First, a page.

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Has U.S. given up on land mine ban?

It is with mixed feelings we witness the International Treaty on Landmines take effect March 1. It is gratifying that 133 nations have signed the treaty, pledging resources and money to clear the more than 100 million antipersonnel land mines that kill or maim thousands of soldiers and civilians every year.

At the same time, it is distressing that the United States is not among them. Not only are we not signing the treaty, but, according to recent news reports, the Clinton Administration is seeking nearly $50 million from Congress this year for a new type of artillery-fired land mine system designed to blow up tanks and people.

The procurement request raises questions about whether Clinton quietly has given up trying to comply with the global ban on the notoriously indiscriminate explosives. The United States has refused to sign the accord adopted in Ottawa in 1997, arguing that it needs antipersonnel mines to protect South Korea from North Korea.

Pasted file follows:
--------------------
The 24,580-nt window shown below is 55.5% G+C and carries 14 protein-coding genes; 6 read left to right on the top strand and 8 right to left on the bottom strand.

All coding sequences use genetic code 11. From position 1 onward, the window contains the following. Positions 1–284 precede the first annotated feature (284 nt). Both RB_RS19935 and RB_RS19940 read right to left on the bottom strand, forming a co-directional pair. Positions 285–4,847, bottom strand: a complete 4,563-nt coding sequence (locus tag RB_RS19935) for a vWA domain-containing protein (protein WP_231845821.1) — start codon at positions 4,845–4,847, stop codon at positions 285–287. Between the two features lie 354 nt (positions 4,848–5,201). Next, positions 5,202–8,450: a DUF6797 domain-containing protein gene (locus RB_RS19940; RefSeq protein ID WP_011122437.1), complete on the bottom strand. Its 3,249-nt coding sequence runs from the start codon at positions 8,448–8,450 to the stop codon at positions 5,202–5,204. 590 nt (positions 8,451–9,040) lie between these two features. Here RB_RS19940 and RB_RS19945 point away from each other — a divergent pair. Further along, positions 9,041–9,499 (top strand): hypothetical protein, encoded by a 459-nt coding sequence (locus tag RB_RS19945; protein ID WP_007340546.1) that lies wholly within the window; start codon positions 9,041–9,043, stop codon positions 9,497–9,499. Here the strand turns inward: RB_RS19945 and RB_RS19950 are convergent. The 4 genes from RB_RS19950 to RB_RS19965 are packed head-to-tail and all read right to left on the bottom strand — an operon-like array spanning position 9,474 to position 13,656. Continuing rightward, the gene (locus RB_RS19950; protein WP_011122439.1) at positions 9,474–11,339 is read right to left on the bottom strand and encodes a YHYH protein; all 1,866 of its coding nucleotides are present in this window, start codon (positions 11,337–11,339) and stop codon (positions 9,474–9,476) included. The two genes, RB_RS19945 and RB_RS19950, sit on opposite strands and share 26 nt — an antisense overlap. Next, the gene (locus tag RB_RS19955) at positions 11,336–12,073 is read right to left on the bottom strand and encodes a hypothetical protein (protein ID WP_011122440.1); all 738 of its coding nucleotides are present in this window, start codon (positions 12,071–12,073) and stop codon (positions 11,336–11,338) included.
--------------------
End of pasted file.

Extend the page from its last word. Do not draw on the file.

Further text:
Clinton has said the government would ban antipersonnel land mines everywhere but on the Korean peninsula by 2003, and then at that frontier by 2006 -- if alternatives could be found. But the president’s 2000 defense budget request casts new doubts on our nation’s conditional commitment to the Ottawa treaty.

Buried in the budget proposal is a request that would authorize $48.3 million to be spent on a new military system that would combine in a single artillery canister an existing antipersonnel mine with an anti-tank mine.

The treaty bans the production, use, stockpiling or transport of antipersonnel mines. The small devices, some costing no more than $3, have been used in more than 60 countries and remain deadly long after battles end.

Support for the treaty was built up with surprising speed by citizens’ groups, and then crystallized by their work, and later, ironically, by the death of Princess Diana of Wales, who had actively campaigned for the treaty.

National Catholic Reporter, March 5, 1999